We’re really interested in making connections between art and science to help us understand our world. Memo Akten‘s video links our shared ideas on universal concepts by showing how an algorithm would make sense of them. The result is that we see our interpretations in an entirely new yet recognisable way.

An unusually inventive instance of digital art, A Brief History of Almost Everything in Five Minutes is a sped-up excerpt from the hour-long multichannel video installation Deep Meditations.

The London-based, Turkish-born visual artist Memo Akten created the piece by entering broad and abstract search terms such as ‘everything’, ‘life’, ‘love’, ‘art’, ‘god’ and ‘nature’ into the popular photo-sharing website Flickr.

He then filtered the dataset through a deep-neural network, which used the inputs to summon what it understood to be visual expressions of these subjective human concepts, resulting in otherworldly and uncanny evolving images.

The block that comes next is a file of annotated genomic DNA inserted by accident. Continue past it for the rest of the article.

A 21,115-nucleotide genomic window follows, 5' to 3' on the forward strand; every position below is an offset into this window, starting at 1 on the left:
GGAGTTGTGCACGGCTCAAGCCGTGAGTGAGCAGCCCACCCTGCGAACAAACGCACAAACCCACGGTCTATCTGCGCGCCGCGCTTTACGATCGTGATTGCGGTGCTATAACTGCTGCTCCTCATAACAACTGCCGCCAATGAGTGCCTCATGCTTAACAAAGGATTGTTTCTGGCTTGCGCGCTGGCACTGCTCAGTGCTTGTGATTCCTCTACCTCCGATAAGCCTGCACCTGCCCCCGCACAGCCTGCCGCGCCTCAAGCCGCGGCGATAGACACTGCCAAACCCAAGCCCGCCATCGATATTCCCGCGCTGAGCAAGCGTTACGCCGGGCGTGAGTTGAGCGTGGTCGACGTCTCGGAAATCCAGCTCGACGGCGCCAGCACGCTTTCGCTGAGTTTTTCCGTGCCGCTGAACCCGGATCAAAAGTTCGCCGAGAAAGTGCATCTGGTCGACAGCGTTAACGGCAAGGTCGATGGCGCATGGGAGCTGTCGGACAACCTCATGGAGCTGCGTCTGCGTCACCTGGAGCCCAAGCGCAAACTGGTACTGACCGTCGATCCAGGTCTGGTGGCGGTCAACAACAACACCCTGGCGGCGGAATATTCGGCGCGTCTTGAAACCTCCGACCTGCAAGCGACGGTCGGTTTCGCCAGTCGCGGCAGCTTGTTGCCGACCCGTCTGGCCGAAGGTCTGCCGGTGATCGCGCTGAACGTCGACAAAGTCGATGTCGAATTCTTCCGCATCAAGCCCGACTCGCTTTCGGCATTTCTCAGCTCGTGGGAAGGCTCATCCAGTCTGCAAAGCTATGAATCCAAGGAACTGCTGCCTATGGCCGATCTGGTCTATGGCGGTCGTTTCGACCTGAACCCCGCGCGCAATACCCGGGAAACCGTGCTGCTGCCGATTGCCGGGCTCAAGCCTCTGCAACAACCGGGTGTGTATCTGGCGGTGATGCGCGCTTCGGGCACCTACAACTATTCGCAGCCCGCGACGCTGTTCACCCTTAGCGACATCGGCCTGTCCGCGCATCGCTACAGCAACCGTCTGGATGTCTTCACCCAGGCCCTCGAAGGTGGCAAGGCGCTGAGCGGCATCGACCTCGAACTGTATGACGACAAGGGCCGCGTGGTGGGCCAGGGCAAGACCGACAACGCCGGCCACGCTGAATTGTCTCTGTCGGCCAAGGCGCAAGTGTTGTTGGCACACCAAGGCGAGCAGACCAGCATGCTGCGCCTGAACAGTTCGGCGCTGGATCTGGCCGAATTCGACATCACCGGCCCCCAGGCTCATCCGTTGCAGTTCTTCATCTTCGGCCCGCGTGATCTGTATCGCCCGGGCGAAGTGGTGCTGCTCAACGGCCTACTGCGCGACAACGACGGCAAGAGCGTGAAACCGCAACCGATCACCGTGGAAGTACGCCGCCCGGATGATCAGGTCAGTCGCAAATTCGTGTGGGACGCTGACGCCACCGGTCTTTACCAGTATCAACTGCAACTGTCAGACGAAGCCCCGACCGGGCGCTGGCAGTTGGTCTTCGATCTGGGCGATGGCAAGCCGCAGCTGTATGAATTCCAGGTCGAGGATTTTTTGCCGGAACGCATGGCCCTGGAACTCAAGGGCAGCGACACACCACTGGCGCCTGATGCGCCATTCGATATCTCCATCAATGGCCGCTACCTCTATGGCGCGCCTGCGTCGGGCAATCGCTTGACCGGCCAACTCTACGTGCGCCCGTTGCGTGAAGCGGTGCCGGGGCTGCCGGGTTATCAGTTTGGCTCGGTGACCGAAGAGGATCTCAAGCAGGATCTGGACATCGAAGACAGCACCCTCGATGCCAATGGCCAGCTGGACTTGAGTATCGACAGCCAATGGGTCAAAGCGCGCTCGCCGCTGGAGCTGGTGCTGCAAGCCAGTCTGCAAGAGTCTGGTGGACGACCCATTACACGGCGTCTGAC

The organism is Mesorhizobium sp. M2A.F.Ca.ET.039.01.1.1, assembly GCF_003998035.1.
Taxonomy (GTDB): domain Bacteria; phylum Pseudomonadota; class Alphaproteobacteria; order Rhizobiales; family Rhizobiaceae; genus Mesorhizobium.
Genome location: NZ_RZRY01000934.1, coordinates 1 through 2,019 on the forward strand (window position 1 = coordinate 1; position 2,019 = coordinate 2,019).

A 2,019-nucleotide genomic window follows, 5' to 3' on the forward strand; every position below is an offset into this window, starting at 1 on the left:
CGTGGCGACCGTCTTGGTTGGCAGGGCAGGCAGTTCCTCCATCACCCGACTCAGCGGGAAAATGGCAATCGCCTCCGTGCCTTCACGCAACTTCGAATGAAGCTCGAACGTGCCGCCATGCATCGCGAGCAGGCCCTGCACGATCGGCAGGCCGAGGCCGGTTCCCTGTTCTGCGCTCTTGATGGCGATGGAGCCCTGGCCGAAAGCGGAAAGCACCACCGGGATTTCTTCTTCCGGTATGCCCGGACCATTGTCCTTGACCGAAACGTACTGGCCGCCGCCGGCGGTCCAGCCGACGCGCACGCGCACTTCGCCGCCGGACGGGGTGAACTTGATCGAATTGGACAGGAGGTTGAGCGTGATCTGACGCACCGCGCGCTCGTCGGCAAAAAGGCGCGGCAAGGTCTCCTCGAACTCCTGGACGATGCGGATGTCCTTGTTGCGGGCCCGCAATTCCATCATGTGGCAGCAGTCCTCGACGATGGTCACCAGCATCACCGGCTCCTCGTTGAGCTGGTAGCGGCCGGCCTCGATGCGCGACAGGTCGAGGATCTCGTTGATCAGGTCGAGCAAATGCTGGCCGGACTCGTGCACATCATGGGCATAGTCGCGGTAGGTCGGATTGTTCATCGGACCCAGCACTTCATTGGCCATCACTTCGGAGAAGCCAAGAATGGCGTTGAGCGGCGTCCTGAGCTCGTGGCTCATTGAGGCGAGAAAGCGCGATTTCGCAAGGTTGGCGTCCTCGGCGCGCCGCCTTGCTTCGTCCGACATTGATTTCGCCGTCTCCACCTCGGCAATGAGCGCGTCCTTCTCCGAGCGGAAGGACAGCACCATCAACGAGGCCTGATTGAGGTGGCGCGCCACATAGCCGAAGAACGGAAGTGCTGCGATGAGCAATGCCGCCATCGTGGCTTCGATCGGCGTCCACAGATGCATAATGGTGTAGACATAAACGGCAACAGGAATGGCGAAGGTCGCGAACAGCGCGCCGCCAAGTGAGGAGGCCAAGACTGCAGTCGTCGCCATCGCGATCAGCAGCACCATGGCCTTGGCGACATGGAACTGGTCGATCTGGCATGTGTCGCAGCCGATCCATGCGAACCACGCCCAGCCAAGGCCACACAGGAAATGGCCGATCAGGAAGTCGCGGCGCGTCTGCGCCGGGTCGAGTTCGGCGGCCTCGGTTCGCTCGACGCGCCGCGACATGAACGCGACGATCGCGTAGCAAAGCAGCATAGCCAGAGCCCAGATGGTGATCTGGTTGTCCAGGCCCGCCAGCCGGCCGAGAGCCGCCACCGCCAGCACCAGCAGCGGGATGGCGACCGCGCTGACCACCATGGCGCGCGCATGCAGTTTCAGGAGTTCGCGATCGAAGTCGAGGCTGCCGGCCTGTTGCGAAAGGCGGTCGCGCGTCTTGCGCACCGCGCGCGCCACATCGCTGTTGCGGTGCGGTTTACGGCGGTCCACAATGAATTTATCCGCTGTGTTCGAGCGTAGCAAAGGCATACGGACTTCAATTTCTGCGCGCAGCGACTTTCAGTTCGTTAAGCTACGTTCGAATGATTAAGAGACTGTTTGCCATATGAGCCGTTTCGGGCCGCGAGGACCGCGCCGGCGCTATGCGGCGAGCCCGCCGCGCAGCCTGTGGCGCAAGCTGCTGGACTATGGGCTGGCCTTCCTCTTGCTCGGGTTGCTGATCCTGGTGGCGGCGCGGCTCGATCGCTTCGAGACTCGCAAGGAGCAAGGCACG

The visuals were then paired with audio generated by another algorithm that absorbed the sounds of spiritual rituals from across the world.

According to Akten, the piece ‘is intended for both introspection and self-reflection, as a mirror to ourselves, our own mind and how we make sense of what we see; and also as a window into the mind of the machine, as it tries to make sense of its observations and memories’.

For more digital wizardry from Akten, watch Gloomy Sunday.

This article was found on Aeon. For the original article visit Aeon.

Posted by:Sophie Sabin

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